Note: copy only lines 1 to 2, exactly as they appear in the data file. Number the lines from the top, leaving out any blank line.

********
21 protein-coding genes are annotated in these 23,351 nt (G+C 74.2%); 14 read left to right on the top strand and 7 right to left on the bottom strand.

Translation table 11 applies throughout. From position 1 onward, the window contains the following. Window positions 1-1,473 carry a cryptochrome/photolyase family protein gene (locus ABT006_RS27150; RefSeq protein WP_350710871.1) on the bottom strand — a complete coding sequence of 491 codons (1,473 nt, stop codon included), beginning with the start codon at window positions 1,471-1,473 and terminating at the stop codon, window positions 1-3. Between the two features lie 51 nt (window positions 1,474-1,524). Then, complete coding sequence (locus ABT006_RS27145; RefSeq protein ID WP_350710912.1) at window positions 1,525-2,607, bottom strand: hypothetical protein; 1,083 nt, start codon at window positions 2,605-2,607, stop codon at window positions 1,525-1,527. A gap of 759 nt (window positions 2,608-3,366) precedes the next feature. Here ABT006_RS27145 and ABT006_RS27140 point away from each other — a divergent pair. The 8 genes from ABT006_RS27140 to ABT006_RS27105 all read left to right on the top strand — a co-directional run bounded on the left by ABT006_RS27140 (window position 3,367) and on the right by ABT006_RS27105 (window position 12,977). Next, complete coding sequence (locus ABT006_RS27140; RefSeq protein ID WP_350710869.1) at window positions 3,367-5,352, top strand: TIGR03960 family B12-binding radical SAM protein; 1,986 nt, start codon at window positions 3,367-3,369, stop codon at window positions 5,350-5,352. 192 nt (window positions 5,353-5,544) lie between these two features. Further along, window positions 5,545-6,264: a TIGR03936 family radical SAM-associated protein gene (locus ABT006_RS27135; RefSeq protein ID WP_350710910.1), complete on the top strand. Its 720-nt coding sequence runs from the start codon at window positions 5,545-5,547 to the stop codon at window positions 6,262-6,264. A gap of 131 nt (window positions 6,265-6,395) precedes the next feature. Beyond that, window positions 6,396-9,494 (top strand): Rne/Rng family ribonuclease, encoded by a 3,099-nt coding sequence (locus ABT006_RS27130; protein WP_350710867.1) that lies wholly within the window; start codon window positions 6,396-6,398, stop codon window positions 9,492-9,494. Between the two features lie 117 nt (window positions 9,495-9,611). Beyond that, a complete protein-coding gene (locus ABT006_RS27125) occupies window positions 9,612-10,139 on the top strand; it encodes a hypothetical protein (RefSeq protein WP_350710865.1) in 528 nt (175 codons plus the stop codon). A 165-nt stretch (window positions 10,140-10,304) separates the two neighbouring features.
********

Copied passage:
21 protein-coding genes are annotated in these 23,351 nt (G+C 74.2%); 14 read left to right on the top strand and 7 right to left on the bottom strand.

Translation table 11 applies throughout. From position 1 onward, the window contains the following. Window positions 1-1,473 carry a cryptochrome/photolyase family protein gene (locus ABT006_RS27150; RefSeq protein WP_350710871.1) on the bottom strand — a complete coding sequence of 491 codons (1,473 nt, stop codon included), beginning with the start codon at window positions 1,471-1,473 and terminating at the stop codon, window positions 1-3. Between the two features lie 51 nt (window positions 1,474-1,524). Then, complete coding sequence (locus ABT006_RS27145; RefSeq protein ID WP_350710912.1) at window positions 1,525-2,607, bottom strand: hypothetical protein; 1,083 nt, start codon at window positions 2,605-2,607, stop codon at window positions 1,525-1,527. A gap of 759 nt (window positions 2,608-3,366) precedes the next feature. Here ABT006_RS27145 and ABT006_RS27140 point away from each other — a divergent pair. The 8 genes from ABT006_RS27140 to ABT006_RS27105 all read left to right on the top strand — a co-directional run bounded on the left by ABT006_RS27140 (window position 3,367) and on the right by ABT006_RS27105 (window position 12,977). Next, complete coding sequence (locus ABT006_RS27140; RefSeq protein ID WP_350710869.1) at window positions 3,367-5,352, top strand: TIGR03960 family B12-binding radical SAM protein; 1,986 nt, start codon at window positions 3,367-3,369, stop codon at window positions 5,350-5,352. 192 nt (window positions 5,353-5,544) lie between these two features. Further along, window positions 5,545-6,264: a TIGR03936 family radical SAM-associated protein gene (locus ABT006_RS27135; RefSeq protein ID WP_350710910.1), complete on the top strand. Its 720-nt coding sequence runs from the start codon at window positions 5,545-5,547 to the stop codon at window positions 6,262-6,264. A gap of 131 nt (window positions 6,265-6,395) precedes the next feature. Beyond that, window positions 6,396-9,494 (top strand): Rne/Rng family ribonuclease, encoded by a 3,099-nt coding sequence (locus ABT006_RS27130; protein WP_350710867.1) that lies wholly within the window; start codon window positions 6,396-6,398, stop codon window positions 9,492-9,494. Between the two features lie 117 nt (window positions 9,495-9,611). Beyond that, a complete protein-coding gene (locus ABT006_RS27125) occupies window positions 9,612-10,139 on the top strand; it encodes a hypothetical protein (RefSeq protein WP_350710865.1) in 528 nt (175 codons plus the stop codon). A 165-nt stretch (window positions 10,140-10,304) separates the two neighbouring features.